Just started using Opera 5.1 (free version).

    Good Points: It is a great Browser. Fast as advertised, and as well as anyone other than the designer can tell, handles the page rendering accurately. I prefer its version of MDI over IE and NS (especially with the tabs for switching windows.)

    Bad Points: It seems to have problems posting in this Lounge. I have only been able to post successfully once. Either I get a page with SQL code, or I get an HTML page telling me I can't post without a subject (even though there is a subject). It doesn't seem to handle dowonloads that are based on ASP redirects. It wants to download the ASP itself rather than the file the ASP is pointed at. Also, it refuses to recognize your default mailto client. I use NS Messenger. IE and MAPI enable apps recognize it fine, but Opera insistes on using its own POP3 (no IMAP) client.

    Pricing Irony: I originally downloaded Opera to use it on my under powered (i486-66, 80MB RAM, 1.6 GB HD) Linux machine. The linux version is crippled and lacks lots of features present in the Windows version, but the Windows version is free, and the Linux version still costs $40 US. Go figure.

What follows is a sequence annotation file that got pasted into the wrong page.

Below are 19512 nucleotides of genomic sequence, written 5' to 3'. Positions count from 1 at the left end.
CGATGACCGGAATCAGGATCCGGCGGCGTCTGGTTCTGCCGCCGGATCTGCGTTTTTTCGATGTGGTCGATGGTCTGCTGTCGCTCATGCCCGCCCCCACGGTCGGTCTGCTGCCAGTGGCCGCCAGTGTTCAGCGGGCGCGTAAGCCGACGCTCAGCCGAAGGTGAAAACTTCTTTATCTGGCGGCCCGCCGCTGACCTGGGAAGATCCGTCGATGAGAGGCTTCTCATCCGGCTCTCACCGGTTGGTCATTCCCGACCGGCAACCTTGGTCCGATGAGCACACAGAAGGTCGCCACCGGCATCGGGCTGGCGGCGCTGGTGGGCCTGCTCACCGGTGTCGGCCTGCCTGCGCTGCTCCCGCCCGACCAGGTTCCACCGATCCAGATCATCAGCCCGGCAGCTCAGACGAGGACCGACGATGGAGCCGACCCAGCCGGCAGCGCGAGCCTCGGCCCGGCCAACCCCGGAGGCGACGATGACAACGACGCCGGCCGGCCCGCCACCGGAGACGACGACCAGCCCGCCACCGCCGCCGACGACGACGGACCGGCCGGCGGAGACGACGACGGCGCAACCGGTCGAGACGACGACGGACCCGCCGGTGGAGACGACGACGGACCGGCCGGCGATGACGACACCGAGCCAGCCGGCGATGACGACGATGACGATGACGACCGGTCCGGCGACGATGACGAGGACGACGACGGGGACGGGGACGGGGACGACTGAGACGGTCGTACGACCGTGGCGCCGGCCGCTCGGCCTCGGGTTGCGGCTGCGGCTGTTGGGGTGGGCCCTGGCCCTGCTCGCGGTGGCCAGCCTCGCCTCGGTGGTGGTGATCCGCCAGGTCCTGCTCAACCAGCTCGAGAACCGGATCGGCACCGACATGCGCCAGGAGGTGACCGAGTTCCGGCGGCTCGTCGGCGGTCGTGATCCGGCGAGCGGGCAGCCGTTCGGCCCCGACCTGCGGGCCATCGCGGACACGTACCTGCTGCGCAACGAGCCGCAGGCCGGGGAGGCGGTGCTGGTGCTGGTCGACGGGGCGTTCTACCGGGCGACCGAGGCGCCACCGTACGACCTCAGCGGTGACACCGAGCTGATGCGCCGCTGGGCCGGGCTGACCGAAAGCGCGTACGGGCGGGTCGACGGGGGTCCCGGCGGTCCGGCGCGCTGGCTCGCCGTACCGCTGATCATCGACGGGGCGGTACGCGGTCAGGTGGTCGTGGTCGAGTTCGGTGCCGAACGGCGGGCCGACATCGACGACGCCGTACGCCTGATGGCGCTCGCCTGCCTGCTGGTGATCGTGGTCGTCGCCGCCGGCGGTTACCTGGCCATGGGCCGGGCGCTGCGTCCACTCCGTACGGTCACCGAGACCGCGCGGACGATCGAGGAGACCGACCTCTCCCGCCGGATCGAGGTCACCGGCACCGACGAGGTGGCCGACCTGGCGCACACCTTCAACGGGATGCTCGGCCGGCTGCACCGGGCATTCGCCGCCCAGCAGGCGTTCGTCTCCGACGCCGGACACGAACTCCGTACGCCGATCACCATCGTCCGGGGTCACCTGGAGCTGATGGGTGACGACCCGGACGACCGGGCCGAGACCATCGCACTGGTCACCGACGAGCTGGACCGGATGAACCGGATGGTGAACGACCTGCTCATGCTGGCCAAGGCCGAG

8. #8
    navir
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    Re: Amaya or Opera

    I began using Opera, in addition to IE 5.5 and NN 4.73, in appreciation for Hakon Lie (President of Opera) having invented Cascading Style Sheets. It's a good browser, but doesn't offer any special features, except perhaps, a small footprint. I haven't done a feature by feature comparison, but I'd guess Netscape 6 meets more W3C recommendations than does Opera.

    My guess is dedicated web browsers will become less relevant in the future, as applications become more web-enabled. And hopefully, religious fevor about browsers (and operating systems, platforms, and so on), will also become less relevant.

    Regards,
    Ivan

  9. #9
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    Re: Amaya or Opera

    I registered version 3.something after about a week of use and it's been my primary browser ever since. I get really aggravated when some glitchy web page that I need to see sends me back to one of the big (so big and so so slow) two.

  10. #10
    rtimai
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    Re: Amaya or Opera

    Since no one has commented on Amaya, I guess I will. I tried Amaya because it sounds exactly like how people MISprounce my name. (No kidding. It's pronounced "ee-mah-ee," but everyone says "amaya.") Anyway, I tried Amaya 4.3.2 briefly when it was released last March.